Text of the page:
Over the years, several therapeutic options have been available for wound and burn treatment. The urgent need for better strategies to accelerate treatment leaves more scope for therapeutic improvement in this field.
Cellulose is one of the most naturally occurring polymers from renewable sources. Occurring in the form of a linear homo-polysaccharide it consists of β‐d‐glucopyranose units linked by β‐1,4 glycosidic bonds. In modern times, bacteria is one of the commonly used sources for producing cellulose also known as bacterial cellulose. Recently, experts have been playing around with the idea of bacterial Nanocellulose (BNC), cellulose constructed using nano-engineering.
Bacterial nanocellulose matrix has outstanding mechanical and physical properties courtesy of its unique 3D structure. BNC aggregates to form long fibrils, providing room for high elasticity, surface area, and resistance. Such intrinsic characteristics make it the best choice for wound dressings or protecting injured tissues. It does help that BNC is also non-carcinogenic, non-toxic, and biocompatible.
Bacterial nanocellulose in wound healing:
It is well known that the largest organ of the body is skin. In its native state, the skin is usually dry and acidic in nature. Altered skin integrity is usually caused by systemic factors such as nutrition, among others. When an individual suffers from serious skin damage due to an accident or disease, a complex series of the biological processes are involved in restoring the lost skin.
A perfect wound dressing must be able to retain moisture and allow oxygen exchange accelerating healing time and preventing infection. Experts consider BNC to be one of the most suitable materials for wound treatments due to its characteristics such as favorable mechanical properties, chemical purity, and water-absorbing capacity. BNC in its natural state has consistently shown great capacity to stimulate wound healing. To further improve the healing effect of BNC, the material can be combined with natural additives such as proteins, glycosides among others, to improve the mechanical strength and cellulose-based dressings with antimicrobial properties.
Incorporating mesenchymal stem cells into bacterial nanocellulose:
One of the recent strategies to improve BNC wound dressing is the incorporation of mesenchymal stem cells (MSC) in the matrix. MSCs are adult pluripotent stem cells that are expected to integrate into the victim’s tissue and promote regeneration of the damaged tissue.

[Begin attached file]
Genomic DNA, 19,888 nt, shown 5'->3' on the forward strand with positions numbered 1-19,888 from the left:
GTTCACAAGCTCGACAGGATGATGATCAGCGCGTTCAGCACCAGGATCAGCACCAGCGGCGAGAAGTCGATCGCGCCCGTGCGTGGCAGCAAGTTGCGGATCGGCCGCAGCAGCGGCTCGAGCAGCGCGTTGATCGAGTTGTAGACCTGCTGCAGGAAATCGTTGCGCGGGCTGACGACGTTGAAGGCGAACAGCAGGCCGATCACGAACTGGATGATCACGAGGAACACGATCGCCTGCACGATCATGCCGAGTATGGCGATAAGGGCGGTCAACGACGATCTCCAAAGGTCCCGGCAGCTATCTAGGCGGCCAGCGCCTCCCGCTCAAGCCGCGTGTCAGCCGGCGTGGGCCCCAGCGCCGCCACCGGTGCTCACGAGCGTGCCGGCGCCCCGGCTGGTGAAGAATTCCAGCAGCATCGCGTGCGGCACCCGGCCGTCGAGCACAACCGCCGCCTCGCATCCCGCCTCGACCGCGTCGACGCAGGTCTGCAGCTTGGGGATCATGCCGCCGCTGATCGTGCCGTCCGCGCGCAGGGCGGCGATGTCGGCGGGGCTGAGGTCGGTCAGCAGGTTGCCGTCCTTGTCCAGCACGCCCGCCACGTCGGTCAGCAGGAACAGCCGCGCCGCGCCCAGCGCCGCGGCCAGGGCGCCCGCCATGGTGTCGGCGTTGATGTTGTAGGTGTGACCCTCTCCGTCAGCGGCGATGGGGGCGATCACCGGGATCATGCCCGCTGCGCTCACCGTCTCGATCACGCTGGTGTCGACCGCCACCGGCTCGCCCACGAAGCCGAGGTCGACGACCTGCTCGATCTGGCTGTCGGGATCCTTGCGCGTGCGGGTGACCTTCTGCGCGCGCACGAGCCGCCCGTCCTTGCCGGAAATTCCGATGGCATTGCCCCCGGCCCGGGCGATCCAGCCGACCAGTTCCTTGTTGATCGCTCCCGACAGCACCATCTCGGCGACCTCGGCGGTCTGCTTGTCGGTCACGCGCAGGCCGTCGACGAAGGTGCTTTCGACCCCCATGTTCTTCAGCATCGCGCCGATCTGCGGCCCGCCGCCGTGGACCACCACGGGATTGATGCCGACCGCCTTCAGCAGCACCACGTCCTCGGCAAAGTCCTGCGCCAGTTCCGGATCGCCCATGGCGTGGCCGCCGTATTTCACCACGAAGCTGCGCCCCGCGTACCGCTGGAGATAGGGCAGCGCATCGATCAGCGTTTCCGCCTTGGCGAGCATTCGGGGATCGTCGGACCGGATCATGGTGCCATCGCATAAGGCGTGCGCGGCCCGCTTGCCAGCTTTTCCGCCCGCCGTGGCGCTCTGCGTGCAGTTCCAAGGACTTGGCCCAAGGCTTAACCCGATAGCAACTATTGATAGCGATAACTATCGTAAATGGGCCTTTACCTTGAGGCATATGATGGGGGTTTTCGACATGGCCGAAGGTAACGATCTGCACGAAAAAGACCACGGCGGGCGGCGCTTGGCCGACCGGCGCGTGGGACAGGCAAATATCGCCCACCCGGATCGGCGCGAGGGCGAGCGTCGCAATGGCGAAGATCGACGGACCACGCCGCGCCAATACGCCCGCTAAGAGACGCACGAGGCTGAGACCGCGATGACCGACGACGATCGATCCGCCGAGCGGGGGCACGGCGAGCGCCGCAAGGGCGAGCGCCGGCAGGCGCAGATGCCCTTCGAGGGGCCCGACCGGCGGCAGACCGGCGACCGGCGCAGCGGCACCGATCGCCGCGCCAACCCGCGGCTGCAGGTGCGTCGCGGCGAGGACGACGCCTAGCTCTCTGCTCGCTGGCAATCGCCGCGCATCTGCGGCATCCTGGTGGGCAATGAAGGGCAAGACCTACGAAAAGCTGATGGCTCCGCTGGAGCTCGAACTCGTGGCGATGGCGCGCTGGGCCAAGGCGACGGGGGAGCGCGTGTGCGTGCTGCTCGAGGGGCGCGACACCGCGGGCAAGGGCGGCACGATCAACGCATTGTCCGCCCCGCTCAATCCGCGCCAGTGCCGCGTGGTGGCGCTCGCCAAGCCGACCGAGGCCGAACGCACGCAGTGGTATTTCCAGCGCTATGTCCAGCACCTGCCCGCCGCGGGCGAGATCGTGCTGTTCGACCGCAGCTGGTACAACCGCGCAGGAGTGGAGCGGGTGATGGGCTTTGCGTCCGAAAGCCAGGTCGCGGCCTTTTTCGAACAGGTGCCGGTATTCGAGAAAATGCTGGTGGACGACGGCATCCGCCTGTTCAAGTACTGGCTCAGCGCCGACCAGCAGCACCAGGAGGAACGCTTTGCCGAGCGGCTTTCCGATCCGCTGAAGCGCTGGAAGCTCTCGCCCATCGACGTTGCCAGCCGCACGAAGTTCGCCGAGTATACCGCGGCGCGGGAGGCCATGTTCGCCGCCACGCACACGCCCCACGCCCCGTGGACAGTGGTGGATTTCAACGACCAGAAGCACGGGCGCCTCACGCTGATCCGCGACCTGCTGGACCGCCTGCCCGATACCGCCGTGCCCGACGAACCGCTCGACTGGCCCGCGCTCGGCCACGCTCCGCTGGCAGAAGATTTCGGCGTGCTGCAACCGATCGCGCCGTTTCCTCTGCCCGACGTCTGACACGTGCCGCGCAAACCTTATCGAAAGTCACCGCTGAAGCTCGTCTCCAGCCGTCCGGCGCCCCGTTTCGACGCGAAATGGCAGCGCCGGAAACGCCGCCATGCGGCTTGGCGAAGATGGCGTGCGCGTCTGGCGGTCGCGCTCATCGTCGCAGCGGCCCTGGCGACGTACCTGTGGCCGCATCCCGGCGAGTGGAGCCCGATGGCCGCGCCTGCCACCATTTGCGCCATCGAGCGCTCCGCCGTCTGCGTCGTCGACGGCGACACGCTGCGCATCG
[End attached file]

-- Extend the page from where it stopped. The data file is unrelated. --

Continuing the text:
Several studies prove that MSC can evolve into various cell types including muscle bone and cartilage. They have a great capacity to self-renew while maintaining its integrity, an essential feature needed to improve the wound healing process, and inducing re-epithelization of the wound.
Genetically engineered bacterial nano cellulose:
Genetic engineering of the BNC is currently being explored with an aim to optimize the properties of the matrix and the cost-effectiveness of the manufacturing process. Previously, strain improvement was performed through the transfer of BNC related gene determinants to a previously prepared “cell factory” organism. This was done to produce a heterologous expression of genes.
Recently a study used a small RNA (sRNA) interference system to improve the native cellulose production path. The constitutive production of the BNC was shut off to prevent any mutants, a common phenomenon in a well-aerated environment. This was replaced by expression vectors to functionalize BNC with specific proteins, by fusing the genes encoding the protein of interest to the short nanocellulose binding domains.
Challenges and Future Directions:
Using nano engineering in the field of tissue engineering has opened up a lot of new prospects. Experts are looking to develop BNC based out of commercial 3D printing materials, as an alternative to the chemical products such as resins, synthetic thickeners, and plastics, Another added advantage of 3D printed BNC is the possibility of creating flexible and adjustable dressings. The option of 3D printed nanofiber based bacterial cellulose can also offer an opportunity to develop wearable biomedical devices as sensors and drug-releasing materials, to monitor the patient’s wounds constantly.
Another interesting discovery on the works is the creation of transparent wound coverings using nanocellulose. This discovery will allow optical real-time monitoring of wound healing and help in diagnostics of viral infections and inflammations in chronic wounds.
In conclusion, although BNC has made substantial progress in the field of tissue engineering, one of the common drawbacks is the non-degradability of nanocellulose in human organisms. This could potentially lead to scar formations and other complications when intended for direct use. However, artificially constructed skin can be used for experimental studies, such as metabolism, and vascularization of skin tissue.
Currently, there are no materials yet to be found that can fully capture the intricates of the native tissue to restore function at an ideal level. The remaining challenge will be to innovate new composite materials using nanoscale engineering to produce fully biomimetic tissues. As the complexity of applications increase, an active remodeling of the existing scaffolds will be required.